Home’s fate, or France’s?


“Summer Hours” opens, as so many French films do, with a major family reunion at a marvelous old house in the country. But while the setting is familiar, even Chekhovian, what writer-director Olivier Assayas does with it is not.

Assayas, whose credits include “Clean,” “Demonlover” and “Irma Vep,” is not the type to do things as usual, or even do anything classically French. So it is a pleasant surprise to see him working in a naturalistic form but bringing his own particular sensibility to it.

For “Summer Hours” turns out to be global as well as personal, a family drama with a larger point. While the film is elegiac in the best sense, concerning itself with what the passage of time does to a family, it also takes on broader questions about the disintegration of both a culture and the society that supports it.


None of this is visible when the film starts on a fine summer’s day, at a country house to die for, some 50 minutes outside of Paris. Children are playing, dogs are barking, the aging cook is grumbling -- it all feels very much like business as usual for a warm afternoon. Only it isn’t.

The three adult children and their own kids gathered for their mother’s 75th birthday party not only rarely see one another, they are rarely in the same country. Jeremie (Dardennes brothers regular Jeremie Renier) works for a multinational shoe company in China. Adrienne (Juliette Binoche) is a designer who’s based in New York. It’s only Frederic (Charles Berling), an economist and academic, who lives and works in France.

Though her birthday is the nominal cause of the gathering, mother Helene (Edith Scob, whose career dates back to 1960’s cult classic “Eyes Without a Face”) has her own agenda. She wants to talk to Frederic, the only son in France, about what she wants to be done with the house and its furnishings after she’s dead.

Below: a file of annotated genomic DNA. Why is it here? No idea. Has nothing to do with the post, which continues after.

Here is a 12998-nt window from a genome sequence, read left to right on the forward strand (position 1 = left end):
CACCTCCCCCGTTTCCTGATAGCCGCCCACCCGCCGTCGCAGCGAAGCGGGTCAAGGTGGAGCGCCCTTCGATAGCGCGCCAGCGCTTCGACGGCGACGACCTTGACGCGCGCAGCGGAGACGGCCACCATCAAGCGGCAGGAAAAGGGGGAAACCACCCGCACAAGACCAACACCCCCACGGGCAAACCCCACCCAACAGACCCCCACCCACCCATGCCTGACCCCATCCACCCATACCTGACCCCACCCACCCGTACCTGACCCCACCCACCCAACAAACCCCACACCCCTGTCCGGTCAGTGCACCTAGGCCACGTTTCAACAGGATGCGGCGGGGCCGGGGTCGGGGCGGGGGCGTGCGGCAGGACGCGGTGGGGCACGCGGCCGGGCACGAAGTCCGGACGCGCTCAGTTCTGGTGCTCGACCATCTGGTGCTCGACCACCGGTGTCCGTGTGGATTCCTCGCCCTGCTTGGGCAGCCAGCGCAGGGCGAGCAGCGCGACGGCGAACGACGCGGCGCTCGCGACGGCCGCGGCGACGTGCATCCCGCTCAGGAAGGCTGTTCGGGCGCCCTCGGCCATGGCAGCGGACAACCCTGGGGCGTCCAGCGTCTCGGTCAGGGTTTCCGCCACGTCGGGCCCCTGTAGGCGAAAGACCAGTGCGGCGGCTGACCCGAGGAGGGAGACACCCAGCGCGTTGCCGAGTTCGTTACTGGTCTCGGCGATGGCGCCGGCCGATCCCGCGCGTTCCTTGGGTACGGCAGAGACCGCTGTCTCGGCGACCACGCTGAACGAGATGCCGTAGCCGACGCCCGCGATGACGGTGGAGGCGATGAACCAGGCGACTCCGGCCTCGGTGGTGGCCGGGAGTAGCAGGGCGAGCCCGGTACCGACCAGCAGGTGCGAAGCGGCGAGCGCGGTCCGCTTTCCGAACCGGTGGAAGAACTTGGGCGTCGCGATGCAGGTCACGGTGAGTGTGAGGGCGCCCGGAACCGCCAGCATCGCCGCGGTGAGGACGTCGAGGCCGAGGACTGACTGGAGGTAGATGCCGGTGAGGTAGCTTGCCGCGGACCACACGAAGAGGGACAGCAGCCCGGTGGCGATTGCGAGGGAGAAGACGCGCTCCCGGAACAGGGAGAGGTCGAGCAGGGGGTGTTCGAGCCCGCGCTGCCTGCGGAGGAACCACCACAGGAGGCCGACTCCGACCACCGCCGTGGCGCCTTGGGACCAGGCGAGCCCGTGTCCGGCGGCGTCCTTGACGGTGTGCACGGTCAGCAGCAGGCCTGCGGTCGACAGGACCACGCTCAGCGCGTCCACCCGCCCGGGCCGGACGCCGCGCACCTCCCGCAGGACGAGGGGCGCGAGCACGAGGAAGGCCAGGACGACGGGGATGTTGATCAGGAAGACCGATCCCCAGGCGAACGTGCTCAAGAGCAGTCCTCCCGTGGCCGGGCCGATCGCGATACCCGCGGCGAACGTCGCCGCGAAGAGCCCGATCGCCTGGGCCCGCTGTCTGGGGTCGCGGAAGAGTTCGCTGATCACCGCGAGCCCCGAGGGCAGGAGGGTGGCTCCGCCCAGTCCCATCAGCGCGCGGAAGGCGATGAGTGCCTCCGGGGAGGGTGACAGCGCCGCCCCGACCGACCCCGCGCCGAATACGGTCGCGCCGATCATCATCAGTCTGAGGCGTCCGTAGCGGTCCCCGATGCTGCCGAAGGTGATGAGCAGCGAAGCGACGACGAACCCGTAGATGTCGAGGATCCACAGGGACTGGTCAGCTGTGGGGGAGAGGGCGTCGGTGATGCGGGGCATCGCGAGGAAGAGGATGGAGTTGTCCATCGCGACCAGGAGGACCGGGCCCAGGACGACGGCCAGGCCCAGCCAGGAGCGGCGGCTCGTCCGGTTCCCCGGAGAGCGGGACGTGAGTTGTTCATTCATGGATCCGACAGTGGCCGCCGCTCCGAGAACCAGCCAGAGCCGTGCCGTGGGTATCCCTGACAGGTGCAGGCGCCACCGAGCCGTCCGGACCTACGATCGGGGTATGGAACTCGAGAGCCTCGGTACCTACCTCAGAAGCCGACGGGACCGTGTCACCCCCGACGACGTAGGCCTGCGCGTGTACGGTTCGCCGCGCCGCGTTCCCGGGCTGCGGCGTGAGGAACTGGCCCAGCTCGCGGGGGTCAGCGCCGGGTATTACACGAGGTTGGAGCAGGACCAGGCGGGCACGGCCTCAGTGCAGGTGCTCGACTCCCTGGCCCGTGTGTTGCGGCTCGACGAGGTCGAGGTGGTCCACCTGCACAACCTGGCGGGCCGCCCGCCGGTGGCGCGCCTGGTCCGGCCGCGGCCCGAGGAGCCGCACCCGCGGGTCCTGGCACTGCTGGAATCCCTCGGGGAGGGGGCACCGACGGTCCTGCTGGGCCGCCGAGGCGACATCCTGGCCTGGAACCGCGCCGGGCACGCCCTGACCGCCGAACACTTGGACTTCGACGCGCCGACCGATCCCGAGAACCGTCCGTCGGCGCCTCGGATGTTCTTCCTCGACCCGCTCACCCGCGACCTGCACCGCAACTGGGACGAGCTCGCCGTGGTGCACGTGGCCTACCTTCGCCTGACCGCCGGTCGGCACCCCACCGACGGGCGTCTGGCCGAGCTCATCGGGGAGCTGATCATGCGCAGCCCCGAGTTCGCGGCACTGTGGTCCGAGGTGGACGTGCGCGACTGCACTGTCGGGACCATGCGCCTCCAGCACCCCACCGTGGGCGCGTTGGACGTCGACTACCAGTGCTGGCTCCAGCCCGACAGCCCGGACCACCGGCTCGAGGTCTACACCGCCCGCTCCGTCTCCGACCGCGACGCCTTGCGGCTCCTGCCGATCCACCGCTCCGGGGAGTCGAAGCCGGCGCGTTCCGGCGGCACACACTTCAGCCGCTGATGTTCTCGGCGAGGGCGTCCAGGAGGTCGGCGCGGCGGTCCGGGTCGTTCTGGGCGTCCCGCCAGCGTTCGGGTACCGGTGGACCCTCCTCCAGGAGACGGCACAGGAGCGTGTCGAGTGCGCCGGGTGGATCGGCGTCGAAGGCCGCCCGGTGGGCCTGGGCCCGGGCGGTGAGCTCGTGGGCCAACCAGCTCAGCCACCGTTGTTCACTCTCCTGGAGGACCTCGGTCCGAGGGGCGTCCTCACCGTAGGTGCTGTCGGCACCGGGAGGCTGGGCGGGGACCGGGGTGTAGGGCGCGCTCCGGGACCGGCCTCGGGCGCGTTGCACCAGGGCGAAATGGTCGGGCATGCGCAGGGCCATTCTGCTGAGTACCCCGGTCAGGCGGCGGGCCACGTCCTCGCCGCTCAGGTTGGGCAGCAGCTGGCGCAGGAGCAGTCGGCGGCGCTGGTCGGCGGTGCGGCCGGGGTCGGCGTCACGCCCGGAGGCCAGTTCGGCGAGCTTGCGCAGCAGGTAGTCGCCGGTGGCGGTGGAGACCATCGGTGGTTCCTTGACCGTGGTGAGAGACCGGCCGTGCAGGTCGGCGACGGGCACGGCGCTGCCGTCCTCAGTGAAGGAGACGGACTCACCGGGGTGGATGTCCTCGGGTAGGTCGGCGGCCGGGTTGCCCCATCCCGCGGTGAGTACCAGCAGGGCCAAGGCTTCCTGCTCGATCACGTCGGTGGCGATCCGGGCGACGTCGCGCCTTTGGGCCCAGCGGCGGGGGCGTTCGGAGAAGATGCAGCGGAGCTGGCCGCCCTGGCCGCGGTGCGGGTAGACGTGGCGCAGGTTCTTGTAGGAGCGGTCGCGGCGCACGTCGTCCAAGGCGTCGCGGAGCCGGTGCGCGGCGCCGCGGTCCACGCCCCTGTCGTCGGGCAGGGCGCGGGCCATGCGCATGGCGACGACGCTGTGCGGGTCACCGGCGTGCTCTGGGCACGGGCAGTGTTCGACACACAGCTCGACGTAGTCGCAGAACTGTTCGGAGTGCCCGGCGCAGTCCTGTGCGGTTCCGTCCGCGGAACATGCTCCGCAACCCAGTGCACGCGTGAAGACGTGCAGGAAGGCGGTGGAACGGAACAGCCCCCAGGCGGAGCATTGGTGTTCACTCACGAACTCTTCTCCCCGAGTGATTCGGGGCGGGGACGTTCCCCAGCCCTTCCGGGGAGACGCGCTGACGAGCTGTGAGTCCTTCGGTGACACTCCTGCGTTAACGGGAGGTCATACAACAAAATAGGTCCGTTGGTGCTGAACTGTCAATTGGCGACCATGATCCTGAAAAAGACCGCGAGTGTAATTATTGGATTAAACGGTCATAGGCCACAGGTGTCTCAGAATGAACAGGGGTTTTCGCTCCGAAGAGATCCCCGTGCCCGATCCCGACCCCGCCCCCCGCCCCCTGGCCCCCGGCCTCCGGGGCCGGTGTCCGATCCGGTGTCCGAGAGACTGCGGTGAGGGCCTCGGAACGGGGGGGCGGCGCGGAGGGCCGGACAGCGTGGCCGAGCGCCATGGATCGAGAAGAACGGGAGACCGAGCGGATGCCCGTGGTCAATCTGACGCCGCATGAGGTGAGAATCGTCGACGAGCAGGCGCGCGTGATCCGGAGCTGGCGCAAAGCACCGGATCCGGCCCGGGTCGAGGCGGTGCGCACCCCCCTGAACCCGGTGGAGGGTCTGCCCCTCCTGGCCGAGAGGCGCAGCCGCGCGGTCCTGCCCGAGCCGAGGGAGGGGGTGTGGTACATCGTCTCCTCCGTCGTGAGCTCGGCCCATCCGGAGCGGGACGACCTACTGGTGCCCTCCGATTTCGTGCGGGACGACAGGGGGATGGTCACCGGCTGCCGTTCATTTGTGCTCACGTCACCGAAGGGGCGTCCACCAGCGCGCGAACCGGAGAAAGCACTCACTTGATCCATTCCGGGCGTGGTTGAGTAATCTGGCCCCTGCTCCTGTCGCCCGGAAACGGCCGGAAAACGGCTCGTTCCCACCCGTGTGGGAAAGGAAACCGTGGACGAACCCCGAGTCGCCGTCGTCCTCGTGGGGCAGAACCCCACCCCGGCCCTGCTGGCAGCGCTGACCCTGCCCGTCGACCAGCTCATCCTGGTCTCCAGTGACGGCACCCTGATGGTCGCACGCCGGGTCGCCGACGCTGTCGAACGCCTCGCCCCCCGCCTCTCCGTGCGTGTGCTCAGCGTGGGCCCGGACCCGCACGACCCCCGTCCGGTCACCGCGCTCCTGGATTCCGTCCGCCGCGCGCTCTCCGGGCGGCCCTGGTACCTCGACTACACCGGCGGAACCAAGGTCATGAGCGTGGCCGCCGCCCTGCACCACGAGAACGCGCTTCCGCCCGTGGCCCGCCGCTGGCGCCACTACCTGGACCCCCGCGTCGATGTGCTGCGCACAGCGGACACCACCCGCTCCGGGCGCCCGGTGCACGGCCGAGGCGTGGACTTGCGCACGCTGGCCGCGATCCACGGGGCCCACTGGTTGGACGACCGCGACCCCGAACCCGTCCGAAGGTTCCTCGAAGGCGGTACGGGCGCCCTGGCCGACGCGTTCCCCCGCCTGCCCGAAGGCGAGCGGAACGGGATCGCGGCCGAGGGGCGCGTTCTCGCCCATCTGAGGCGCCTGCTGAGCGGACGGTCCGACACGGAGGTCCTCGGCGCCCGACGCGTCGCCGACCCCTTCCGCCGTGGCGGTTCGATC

For this is not your run-of-the-mill beautiful country house. It belonged to Helene’s uncle, Paul Berthier, a well-known painter, and it is filled with the paintings and furnishings he collected over a lifetime of friendship with some of France’s great artists.

Despite that, and despite Helene’s passion for the house, she insists to Frederic that it and everything in it be disposed of after her death. The children are scattered, they lead lives of their own, and she doesn’t want the house to be a burden. Frederic, who is passionate about the house, disagrees, insisting it should be passed down intact to the next generation.

Naturally, the inevitable happens sooner rather than later, and, in a scene that is the heart of the film, the re-gathered siblings engage in spirited discussion as, balancing reasons of practicality with those of emotion, they wrestle with the question of what should be done with the house. What they decide and how that plays out in practical terms take up the bulk of the film.

Adding even more drama to the discussion is the realization that “Summer Hours” is talking not just about the potential end of this house but the possible disintegration of a society and a culture as well. What does it mean when money determines the value of everything? Is society diminished or improved when things of worth exist only in museums?

Despite the importance of these questions, “Summer Hours” also finds time to explore the personal, to examine the warm but wary way these siblings interact with each other. And the emotions surrounding Helene’s death are always close at hand, as is the realization of how continually disturbing death is to the living.

What is most unusual about “Summer Hours” is that it is concerned about what will be left of French culture if the country’s best and brightest move offshore. French films traditionally take France and its eternal appeal for granted. “Summer Hours” is the rare film that worries about that, worries about the future, and that proves to be invaluable.



‘Summer Hours’

MPAA rating: Unrated

Running time: 1 hour, 42 minutes

Playing: In selected theaters